Food inflation, expected to accelerate to 3.3% by the end of the year, will require an evolution of product mix and pricing if retailers are to thrive, new research shows.

The survey, commissioned by Palmer & Harvey (P&H), shows consumers are already feeling the impact of higher prices, although separate research from the Institute of Customer Service found that shoppers are prepared to pay a premium for “outstanding customer service”.

Office for National Statistics Data shows rising inflation across a range of factory-gate prices for food produce with bakery prices up 5.4%, packaged meat up 10.9%, dairy up 16.5% and vegetables up 14% since the Brexit referendum last June.

P&H found that consumers intended to switch products, brands and stores as well as cutting back on eating out in favour of regular home cooking.

Data from the survey of more than 2,000 consumers that Retail Economics undertook for the wholesaler showed more than half indicated they would trade down to cheaper own-brand alternatives.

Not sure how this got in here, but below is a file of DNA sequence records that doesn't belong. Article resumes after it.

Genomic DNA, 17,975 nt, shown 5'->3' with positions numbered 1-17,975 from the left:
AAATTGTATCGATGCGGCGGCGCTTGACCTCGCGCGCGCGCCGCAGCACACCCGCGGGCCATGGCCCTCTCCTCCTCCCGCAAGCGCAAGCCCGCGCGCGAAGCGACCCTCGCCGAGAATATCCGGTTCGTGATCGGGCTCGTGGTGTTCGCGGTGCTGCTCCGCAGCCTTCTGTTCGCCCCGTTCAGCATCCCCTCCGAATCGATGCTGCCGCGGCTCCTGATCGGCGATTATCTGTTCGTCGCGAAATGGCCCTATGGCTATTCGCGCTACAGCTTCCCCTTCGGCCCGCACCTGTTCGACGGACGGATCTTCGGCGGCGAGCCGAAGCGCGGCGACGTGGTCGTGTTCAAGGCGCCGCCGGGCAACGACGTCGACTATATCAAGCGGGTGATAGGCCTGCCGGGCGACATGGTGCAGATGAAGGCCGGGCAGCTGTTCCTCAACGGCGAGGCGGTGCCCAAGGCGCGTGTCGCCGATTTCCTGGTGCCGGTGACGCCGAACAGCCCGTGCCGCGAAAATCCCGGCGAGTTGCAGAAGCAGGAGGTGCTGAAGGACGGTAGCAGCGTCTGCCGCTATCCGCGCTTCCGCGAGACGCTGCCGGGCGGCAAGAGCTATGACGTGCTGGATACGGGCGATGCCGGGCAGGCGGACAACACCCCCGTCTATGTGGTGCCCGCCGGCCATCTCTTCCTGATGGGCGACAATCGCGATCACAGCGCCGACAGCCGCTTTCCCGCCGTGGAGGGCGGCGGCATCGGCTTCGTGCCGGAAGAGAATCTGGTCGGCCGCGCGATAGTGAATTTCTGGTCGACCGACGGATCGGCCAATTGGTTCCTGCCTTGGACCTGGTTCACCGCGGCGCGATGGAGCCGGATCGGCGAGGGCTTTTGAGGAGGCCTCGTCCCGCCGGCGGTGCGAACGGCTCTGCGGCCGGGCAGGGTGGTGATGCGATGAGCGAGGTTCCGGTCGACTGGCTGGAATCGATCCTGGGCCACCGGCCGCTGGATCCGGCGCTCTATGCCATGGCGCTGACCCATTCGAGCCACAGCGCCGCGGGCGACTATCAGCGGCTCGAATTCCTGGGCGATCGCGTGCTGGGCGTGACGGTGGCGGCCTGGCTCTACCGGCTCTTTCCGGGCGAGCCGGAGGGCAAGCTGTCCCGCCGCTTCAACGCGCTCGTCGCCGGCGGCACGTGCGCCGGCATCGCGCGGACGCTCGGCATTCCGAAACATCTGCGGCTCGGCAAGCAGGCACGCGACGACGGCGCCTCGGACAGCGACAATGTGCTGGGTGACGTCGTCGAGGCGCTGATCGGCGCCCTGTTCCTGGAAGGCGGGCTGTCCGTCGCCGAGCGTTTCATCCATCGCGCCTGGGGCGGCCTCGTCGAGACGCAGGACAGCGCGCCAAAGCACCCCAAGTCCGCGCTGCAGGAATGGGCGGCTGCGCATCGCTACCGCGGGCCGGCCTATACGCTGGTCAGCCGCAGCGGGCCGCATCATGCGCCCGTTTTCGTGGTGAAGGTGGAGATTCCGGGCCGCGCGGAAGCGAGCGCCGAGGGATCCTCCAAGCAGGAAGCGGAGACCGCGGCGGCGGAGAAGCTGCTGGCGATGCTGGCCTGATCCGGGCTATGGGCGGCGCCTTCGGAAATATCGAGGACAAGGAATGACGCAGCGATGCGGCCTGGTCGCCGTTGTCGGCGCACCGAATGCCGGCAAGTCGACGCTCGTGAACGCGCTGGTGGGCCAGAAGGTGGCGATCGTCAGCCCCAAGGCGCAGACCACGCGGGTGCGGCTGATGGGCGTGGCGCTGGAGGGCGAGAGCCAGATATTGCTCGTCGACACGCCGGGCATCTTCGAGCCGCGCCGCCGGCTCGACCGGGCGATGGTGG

Some 47% said they would consider switching to a cheaper food retailer altogether.

This trend was particularly marked among 16-24s, two-thirds of whom suggested they would happily abandon traditional loyalties.

Martyn Ward, managing director of Palmer & Harvey, said consumers were currently only feeling the thin edge of the wedge of rising prices, yet an uncertain political and macroeconomic backdrop and a weaker outlook for personal finances meant they were less optimistic about the future of the economy and were poised to tighten their belts as inflation outstripped wage growth.

“Our research shows that it will be critical to the success of food and grocery retailers, wholesalers and suppliers to rapidly adapt to changing consumer behaviour, as shoppers shift towards own label, cheaper alternatives and cut back on any non-essentials.

“Those that quickly grasp the opportunity to evolve their product mix and pricing will be the winners in this challenging environment,” he said.

Richard Lim, chief executive of Retail economics noted “significant opportunities” for retailers who could adjust their proposition to provide the right product mix, at a competitive price and “in a convenient and enticing environment.”

Research from the Institute of Customer Service found that shoppers would be willing to pay an average of 17% more for goods and services if that meant guaranteed service levels.

It found consumers from the South East would spend an average of 21% more to guarantee service levels – whereas those from the North average at 15% extra spend.

Those aged 18 to 34 from across the UK would be willing to pay an average of 23% more for service, the institute found.